The last thing our world needs is Jesus who is lifted high above as king of any worldly jurisdiction, let alone the universe.
In the hours after the attacks on the United States on September 11, 2001, I found myself on the air, anchoring continuous live coverage at a radio station in Fond du Lac, Wisconsin, my hometown.
I remember looking out the studio window as people began to gather in the park across the street for an impromptu prayer service. We played Lee Greenwood’s God Bless the USA just about once an hour until someone finally was able to find a few other patriotic CDs in the basement.
As the afternoon turned into evening, I decided to begin to take calls live on the air, to allow listeners to engage in some sort of community dialogue about what had happened. The first few calls were thoughtful expressions of pain and doubt and even fear.
And then a barrage of calls from angry listeners began to fill the studio lines. Call after call angrily called out people of the Muslim faith with racial and religious slurs, calling for immediate bombings and bloodshed as retribution.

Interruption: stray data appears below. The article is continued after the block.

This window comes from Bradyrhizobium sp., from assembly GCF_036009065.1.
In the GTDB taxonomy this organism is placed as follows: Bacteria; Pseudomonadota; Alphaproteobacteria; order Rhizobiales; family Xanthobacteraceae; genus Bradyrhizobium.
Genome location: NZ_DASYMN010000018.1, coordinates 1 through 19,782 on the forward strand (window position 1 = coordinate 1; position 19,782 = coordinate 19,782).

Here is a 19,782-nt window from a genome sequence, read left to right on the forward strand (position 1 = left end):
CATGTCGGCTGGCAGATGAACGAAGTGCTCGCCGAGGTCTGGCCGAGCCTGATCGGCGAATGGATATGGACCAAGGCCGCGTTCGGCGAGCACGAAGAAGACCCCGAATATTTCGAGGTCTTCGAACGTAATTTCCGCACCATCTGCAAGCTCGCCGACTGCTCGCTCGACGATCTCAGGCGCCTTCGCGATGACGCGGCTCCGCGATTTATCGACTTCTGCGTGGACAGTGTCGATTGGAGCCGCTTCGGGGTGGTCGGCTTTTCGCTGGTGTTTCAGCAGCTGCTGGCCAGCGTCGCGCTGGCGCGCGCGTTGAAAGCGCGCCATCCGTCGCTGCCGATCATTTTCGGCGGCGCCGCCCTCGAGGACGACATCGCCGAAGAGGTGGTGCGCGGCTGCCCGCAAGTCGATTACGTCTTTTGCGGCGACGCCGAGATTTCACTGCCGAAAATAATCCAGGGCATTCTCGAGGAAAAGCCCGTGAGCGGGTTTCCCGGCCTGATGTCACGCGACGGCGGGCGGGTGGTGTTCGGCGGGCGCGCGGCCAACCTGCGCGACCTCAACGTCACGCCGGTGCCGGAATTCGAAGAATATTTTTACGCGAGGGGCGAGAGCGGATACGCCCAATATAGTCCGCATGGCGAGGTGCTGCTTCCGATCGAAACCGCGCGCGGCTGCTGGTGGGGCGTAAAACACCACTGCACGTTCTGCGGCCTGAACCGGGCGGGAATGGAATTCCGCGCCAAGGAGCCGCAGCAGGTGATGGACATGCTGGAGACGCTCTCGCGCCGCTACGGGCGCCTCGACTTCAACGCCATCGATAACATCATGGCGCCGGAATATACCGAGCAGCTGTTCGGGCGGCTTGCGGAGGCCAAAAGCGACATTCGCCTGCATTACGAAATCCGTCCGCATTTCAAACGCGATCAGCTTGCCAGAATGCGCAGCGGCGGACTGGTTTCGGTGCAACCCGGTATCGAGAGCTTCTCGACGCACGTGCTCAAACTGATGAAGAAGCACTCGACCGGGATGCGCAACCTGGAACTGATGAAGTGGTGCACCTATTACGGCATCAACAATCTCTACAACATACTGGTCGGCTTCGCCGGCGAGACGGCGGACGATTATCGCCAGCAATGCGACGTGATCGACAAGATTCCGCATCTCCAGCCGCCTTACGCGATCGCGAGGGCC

I stopped taking calls and went back to live coverage from CNN.
As news broke late last Friday of the attacks that shook Paris and the world, similar views began to be shared with me and on social media networks that I monitor regularly. Fear and anger are natural reactions to acts of violence such as terrorist attacks and other atrocities.
Fear and anger are natural. Prejudice, hate and generalizations are manufactured.
We know that there are indeed many images of God found throughout Scripture and throughout broader Christian tradition. One such image is that of Christ as king. Many find this image to be spiritually nourishing.
However, the world today needs the Jesus that we find in this passage from John, a Jesus that rejects attempts to make him a king of this world. Our world needs a Jesus that walks alongside it and brings understanding, compassion, mercy and justice.
And the world today also needs those of us who follow Jesus to follow through on what he asks of us in the last line of the passage, to testify to the truth.